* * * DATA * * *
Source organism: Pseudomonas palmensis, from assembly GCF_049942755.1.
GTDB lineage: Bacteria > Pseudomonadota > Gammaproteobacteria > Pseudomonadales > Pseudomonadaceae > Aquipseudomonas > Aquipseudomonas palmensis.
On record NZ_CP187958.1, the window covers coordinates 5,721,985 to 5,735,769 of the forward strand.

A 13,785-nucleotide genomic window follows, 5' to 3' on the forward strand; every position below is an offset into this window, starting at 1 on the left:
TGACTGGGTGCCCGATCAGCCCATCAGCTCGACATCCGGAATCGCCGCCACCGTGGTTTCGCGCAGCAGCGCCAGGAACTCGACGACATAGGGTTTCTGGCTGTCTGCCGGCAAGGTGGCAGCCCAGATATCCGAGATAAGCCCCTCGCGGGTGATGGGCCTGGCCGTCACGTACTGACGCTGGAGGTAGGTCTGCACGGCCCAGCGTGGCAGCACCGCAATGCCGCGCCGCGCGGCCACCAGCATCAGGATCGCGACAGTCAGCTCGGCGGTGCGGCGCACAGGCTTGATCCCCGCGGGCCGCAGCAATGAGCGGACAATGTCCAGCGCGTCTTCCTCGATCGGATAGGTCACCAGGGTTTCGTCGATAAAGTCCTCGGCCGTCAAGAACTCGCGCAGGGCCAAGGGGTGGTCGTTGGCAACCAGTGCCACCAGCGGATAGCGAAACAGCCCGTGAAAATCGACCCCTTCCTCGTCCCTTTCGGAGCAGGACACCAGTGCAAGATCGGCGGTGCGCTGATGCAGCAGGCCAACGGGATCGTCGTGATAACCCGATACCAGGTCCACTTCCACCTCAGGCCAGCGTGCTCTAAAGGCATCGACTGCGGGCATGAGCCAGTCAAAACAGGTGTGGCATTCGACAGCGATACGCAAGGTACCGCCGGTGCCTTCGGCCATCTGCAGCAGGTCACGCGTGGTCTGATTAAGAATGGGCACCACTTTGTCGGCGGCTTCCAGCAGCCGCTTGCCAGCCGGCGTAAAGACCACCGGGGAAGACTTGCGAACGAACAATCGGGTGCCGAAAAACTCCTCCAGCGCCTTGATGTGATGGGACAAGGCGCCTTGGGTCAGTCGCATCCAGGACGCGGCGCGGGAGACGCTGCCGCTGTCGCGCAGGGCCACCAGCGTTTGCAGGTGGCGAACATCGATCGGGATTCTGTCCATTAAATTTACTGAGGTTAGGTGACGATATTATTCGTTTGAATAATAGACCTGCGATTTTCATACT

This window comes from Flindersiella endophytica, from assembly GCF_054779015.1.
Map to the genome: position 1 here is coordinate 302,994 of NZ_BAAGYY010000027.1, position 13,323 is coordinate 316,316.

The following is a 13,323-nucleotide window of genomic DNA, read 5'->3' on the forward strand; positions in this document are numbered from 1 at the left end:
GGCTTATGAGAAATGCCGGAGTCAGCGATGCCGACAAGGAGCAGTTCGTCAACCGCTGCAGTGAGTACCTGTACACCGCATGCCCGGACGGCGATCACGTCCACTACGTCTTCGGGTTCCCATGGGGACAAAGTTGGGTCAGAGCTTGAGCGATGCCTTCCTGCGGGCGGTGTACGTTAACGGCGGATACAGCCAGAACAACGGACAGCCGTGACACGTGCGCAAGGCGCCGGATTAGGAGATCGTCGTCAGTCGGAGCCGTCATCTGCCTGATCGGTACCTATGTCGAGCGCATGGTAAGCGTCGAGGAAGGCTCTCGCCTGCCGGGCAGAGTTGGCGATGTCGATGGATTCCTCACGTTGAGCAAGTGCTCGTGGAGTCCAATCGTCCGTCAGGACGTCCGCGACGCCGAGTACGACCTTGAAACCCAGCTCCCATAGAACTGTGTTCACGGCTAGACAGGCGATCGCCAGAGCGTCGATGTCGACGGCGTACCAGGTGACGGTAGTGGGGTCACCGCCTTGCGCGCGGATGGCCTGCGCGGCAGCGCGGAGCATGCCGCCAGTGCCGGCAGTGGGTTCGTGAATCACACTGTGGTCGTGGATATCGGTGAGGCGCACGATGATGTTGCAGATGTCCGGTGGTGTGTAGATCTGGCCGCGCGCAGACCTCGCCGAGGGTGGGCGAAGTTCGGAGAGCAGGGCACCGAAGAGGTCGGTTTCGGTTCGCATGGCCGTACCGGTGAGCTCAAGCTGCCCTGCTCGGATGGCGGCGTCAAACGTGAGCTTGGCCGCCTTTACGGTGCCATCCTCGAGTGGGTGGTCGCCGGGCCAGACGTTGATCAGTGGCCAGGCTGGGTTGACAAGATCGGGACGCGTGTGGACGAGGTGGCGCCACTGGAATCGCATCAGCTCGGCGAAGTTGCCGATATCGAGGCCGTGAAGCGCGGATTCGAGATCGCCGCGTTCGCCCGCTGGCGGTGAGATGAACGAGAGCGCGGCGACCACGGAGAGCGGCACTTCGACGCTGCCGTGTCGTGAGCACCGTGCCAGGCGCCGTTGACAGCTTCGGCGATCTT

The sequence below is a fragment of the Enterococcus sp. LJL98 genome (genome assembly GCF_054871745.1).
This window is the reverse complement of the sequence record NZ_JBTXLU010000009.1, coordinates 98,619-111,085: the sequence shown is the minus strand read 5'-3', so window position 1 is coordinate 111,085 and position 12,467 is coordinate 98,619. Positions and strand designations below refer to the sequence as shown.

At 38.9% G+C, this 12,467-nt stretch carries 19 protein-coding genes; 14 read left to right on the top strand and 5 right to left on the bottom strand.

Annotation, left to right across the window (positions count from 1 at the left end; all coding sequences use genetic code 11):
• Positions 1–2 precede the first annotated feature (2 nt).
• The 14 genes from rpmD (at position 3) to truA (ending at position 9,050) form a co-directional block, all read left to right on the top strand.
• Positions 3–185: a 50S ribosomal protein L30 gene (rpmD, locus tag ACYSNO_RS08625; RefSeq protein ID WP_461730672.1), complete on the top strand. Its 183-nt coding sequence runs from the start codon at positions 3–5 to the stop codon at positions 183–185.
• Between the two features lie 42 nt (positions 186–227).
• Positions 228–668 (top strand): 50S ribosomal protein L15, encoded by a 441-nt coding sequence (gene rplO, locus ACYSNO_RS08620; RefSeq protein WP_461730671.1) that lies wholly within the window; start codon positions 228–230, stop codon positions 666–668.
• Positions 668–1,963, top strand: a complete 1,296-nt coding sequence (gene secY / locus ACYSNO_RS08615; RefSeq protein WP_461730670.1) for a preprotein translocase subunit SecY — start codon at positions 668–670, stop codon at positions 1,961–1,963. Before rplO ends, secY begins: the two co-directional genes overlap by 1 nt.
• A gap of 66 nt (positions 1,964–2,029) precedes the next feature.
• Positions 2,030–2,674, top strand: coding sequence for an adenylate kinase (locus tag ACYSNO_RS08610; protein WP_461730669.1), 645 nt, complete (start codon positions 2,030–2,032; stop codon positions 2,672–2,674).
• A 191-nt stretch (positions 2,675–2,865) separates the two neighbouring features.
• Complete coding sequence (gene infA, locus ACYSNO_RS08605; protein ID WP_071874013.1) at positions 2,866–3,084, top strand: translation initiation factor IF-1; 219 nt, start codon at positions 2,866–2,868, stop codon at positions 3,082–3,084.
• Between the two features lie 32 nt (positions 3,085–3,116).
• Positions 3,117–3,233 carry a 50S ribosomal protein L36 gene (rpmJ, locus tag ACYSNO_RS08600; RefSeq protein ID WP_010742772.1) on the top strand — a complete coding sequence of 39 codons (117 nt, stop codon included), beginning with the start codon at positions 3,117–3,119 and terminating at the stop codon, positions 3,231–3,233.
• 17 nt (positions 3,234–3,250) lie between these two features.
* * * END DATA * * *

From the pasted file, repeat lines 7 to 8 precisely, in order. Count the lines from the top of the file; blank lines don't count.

Map to the genome: position 1 here is coordinate 302,994 of NZ_BAAGYY010000027.1, position 13,323 is coordinate 316,316.

The following is a 13,323-nucleotide window of genomic DNA, read 5'->3' on the forward strand; positions in this document are numbered from 1 at the left end: